The student media organization of California State University Northridge

Daily Sundial

The student media organization of California State University Northridge

Daily Sundial

The student media organization of California State University Northridge

Daily Sundial

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U.S. Cinco de Mayo party looks more like a circus

This past weekend, I was in Dallas working on freelance assignments and happened to drive by Texas Stadium, home of the Dallas Cowboys.

The parking lot was full of people, about 80,000 strong, but there was no game. The National Football League season doesn’t start until August.

I wondered what was going on, and found that the venue was hosting a Cinco de Mayo get-together.

“Ohhhh yeah, that’s riiiiigggghhht,” I thought. “It’s time for another cheap reason to get drunk.”

I am Mexican and on a day like Cinco de Mayo, I am proud of the way a small Mexican congregation defeated the French army in the Battle of Puebla on May 5, 1862.

I’m proud, but I will not celebrate it.

Instead, I call this day Circo de Mayo, as in “May Circus.” The type of circus that brings together a bunch of clowns that for one day think their Mexican pride is something of a circus-like attraction.

At the venue there was a free concert that brought together big-name Mexican regional performers and bands. All of this while the large audience (which was expected to reach over 100,000) was crowded, hot and frustrated while being fenced in behind the stage area the way poor animals are treated at the circus.

A few tarps gave shade to the vendors, which had the antics of magicians as they transported money out of people’s wallets into their own.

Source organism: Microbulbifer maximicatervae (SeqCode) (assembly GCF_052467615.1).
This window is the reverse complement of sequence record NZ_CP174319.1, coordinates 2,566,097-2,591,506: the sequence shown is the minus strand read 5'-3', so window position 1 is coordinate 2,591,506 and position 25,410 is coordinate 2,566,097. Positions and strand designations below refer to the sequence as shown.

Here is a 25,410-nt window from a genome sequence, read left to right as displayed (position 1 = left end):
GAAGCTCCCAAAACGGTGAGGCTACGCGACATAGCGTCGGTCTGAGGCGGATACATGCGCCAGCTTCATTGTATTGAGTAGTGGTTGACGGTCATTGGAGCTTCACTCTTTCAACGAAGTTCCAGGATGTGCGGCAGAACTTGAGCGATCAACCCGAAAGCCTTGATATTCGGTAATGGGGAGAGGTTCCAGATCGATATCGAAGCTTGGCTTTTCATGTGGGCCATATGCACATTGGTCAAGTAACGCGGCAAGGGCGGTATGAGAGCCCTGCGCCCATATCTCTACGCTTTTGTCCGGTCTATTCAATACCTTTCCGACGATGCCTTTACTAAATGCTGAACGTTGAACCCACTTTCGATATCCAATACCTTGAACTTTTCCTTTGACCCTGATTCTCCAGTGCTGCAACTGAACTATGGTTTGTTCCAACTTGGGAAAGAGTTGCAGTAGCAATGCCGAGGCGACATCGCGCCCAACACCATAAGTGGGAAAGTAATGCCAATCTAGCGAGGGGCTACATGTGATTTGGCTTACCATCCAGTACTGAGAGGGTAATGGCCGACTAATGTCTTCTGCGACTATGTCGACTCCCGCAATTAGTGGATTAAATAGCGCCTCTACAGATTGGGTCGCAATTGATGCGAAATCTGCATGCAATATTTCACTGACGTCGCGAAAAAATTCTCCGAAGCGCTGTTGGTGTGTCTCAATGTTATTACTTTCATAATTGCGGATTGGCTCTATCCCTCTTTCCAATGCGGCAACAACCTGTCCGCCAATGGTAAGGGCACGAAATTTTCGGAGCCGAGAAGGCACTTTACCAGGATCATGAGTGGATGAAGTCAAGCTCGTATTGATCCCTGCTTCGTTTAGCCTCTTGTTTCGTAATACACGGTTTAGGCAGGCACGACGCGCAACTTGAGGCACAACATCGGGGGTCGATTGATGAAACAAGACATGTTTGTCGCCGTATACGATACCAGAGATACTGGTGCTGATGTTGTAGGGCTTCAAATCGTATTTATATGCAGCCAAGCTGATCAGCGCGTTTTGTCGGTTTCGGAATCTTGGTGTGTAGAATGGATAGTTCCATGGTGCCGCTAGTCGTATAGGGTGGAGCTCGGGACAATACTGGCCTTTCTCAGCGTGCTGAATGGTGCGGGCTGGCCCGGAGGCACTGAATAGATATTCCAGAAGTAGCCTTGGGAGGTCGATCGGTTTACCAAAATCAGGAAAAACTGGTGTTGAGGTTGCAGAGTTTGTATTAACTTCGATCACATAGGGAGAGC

The only thing missing were the red balls used for noses on the faces of those clowns in attendance. But that’s understandable, as the noses were replaced by Budweiser, Tecate and Corona beers that gave the people a more realistic look to their Cinco de Mayo costumes.

I love Mexico and its rich history. But it angers me to see that Mexican events are put together without teaching communities what the celebration is about.

I have been a resident of the United States for 16 years, and I have yet to have anyone teach me what Cinco de Mayo is about. In fact, I learned more about the event when I was going to school in my hometown in Mexico.

Out there, however, there was never a large celebration or a reason to party. The country only does that in September, when everyone goes wild over Independence Day festivities.

I was shocked when I came to the U.S. and was exposed to the Cinco de Mayo celebration.

It bothers me to think that anyone would take such an important day in vain and just use it as an excuse to party.

Then again, we must take into account that there is a long time between St. Patrick’s Day and Valentine’s Day. So, over-hyping this early May event serves as a good way to get in a few beers during the withdrawal and uncertainty period.

But for all of those clowns out there, I have one thing to tell you: Leave my Mexican heritage out of it when looking to get drunk. If you must have a reason to party, don’t forget that Mother’s Day is just around the corner.

Take the circus to her. Besides, she’s probably the only one who will be entertained with your act.

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